I have a lot of thoughts on this subject based on my own educational background. Of course these are only my opinions based on my experiences.
My background is that I got a bachelor's degree in business many years ago in my 20s. I went back to nursing school
at my local community college and got my ADN in my late 30s. Five or so years later I completed my RN to BSN only because I could see the writing on the wall that we were going to need it in the future and I didn't want to be scrambling for it when it became a requirement. I also started an RN to MSN program at one point and quit when I realized it was definitely not what I wanted to do/learn.
My hospital is also requiring all RNs to get their BSN within the next 5 years. I do not agree with this. Overall I don't think it's a bad idea for nurses to have four years of education, but I do not believe that a nurse with years of experience will have any improvement in their nursing practice or skills by completing a BSN. My RN to BSN program was entirely about nursing research and nothing about actual bedside care. If they wanted to teach me additional pharmacology and pathophysiology I would have been the first one in line, but that's not what it was. To me it was all fluff and seemed like a lot of desperate attempts at research to further legitimize even more nursing education to the master's and doctorate level. Even the master's program I started was an awful lot of fluff with just a few courses that seemed to deal with medical knowledge. I realize there is quite the debate about 'nursing' and 'medical,' but when I'm at the bedside of a very sick patient, I wish I knew more medicine. I do not find myself wondering what the research shows about various nursing diagnoses.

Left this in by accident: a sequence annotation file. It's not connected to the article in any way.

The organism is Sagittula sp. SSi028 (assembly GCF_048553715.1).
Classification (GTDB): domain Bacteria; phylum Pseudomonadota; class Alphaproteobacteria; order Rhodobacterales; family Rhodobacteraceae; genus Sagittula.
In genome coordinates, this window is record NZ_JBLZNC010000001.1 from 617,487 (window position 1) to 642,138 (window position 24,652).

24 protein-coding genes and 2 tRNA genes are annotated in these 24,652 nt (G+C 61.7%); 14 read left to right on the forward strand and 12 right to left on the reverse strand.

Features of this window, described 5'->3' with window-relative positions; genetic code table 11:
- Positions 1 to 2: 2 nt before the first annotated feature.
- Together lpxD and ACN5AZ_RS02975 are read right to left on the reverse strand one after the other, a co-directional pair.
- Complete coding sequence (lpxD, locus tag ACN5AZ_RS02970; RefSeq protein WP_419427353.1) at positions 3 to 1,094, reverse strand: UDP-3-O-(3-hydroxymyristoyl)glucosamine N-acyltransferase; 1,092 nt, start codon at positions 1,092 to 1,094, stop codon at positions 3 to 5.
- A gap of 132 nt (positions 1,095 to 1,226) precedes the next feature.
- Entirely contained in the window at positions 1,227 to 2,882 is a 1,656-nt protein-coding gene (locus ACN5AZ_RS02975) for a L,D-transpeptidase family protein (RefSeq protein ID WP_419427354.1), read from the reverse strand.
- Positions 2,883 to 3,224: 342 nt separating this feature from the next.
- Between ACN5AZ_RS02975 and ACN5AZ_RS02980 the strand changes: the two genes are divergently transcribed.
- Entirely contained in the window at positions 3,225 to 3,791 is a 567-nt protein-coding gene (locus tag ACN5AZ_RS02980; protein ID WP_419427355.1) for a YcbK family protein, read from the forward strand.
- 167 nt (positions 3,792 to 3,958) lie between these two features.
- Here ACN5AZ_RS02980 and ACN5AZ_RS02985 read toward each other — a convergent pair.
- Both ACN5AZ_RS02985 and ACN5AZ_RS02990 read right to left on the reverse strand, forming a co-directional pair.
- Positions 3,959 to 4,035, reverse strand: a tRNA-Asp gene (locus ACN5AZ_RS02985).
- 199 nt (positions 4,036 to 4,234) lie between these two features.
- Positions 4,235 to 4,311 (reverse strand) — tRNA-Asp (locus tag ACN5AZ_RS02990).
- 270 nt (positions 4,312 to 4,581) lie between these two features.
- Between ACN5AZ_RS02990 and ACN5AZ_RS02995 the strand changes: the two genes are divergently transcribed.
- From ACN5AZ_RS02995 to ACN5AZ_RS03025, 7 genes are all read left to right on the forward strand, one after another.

If the goal of a BSN is to have more educated, well rounded nurses, I don't disagree with that, but if that was really the case my prior bachelor's degree should have been adequate since I had completed all the general education requirements at that time.
In summary, I don't disagree with a nursing degree being four years, but I do disagree with what is being taught in those four years, and I don't believe the current nursing administration at most hospitals nor the powers that be at nursing schools
are pushing that education for the right reasons. I believe the overcredentialing is being pushed by the schools to make money--and I think that is the bottom line. Those dedicated souls who go on to earn these high level degrees are rarely being compensated appropriately for those degrees. I also believe the Magnet silliness is simply a money maker too. The hospitals pay for the privilege of achieving Magnet status and then continue to pay each time they renew. I think it's all about money.
Just my two cents.